“They take a long-term view that maximizes the value of the relationship for both sides,” says Lee.
The expansion of Lee Valley’s export market to more than 90 countries has also brought complexities that require the services of a bank with a global reach.
“We need to be assured of seamless transactions whether we are dealing with customers in the UK or Australia,” says Lee. “As we move into new Asian markets – China is going to be very big for us – we need to know that we have a bank that can support us with people and services on the ground.”
While having a healthy long-term relationship with HSBC is comforting to Lee Valley, the company also knows the bank is constantly looking for ways to help with day-to-day challenges.
“Lately, it’s been around cash management, instituting electronic payments and international wire transfers, and increasing the security of payments. HSBC’s support with cash management has really benefited us, allowing us to ensure we’re getting payments out on time and getting best possible terms on all of our transactions,” says Lee.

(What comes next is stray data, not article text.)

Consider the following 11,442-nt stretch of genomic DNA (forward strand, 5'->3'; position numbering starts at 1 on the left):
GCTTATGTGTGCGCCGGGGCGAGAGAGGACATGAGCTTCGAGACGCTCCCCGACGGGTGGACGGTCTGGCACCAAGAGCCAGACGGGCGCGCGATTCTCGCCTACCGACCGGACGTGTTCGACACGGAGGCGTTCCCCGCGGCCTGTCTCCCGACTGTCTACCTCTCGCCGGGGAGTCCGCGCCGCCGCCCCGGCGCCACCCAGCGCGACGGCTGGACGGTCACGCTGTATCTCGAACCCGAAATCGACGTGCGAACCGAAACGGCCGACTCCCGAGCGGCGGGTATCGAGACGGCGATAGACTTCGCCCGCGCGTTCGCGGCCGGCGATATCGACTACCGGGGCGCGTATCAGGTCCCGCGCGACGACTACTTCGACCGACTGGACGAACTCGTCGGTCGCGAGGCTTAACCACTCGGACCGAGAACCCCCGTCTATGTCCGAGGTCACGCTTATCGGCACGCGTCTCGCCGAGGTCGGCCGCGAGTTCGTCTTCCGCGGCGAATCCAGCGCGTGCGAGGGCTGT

Looking ahead, Lee says emerging markets and a growing interest in handcraft offer significant new opportunities for the company.
“While we have a very strong Internet presence, as a hand-tool company, the physicality of our product is important, so we are looking at significant retail expansion, including into the U.S. within a few years,” he adds.
Closer to home, Lee Valley has just expanded into Quebec with the opening of a retail outlet in Laval. The company will roll out a new web presence early next year with state-of-the-art software and content, which Lee expects to help drive the company forward in the coming years.
Change may be pushing Lee Valley towards its next growth spurt, but its relationship with HSBC remains constant, says Lee.
I could quote lots of facts and figures to show what HSBC does for us, but that wouldn’t illustrate the importance of relationship and connection, which makes banking just one less thing to worry about in running the business, Lee adds.